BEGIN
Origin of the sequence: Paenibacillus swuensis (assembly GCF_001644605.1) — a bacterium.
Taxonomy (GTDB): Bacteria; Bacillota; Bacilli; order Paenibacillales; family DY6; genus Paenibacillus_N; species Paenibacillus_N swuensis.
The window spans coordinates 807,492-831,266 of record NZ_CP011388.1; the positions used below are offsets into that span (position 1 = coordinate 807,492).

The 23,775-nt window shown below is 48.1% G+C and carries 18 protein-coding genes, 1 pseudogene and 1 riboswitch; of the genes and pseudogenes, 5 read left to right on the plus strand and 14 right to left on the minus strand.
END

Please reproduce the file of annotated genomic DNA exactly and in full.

Origin of the sequence: Paenibacillus swuensis (assembly GCF_001644605.1) — a bacterium.
Taxonomy (GTDB): Bacteria; Bacillota; Bacilli; order Paenibacillales; family DY6; genus Paenibacillus_N; species Paenibacillus_N swuensis.
The window spans coordinates 807,492-831,266 of record NZ_CP011388.1; the positions used below are offsets into that span (position 1 = coordinate 807,492).

The 23,775-nt window shown below is 48.1% G+C and carries 18 protein-coding genes, 1 pseudogene and 1 riboswitch; of the genes and pseudogenes, 5 read left to right on the plus strand and 14 right to left on the minus strand.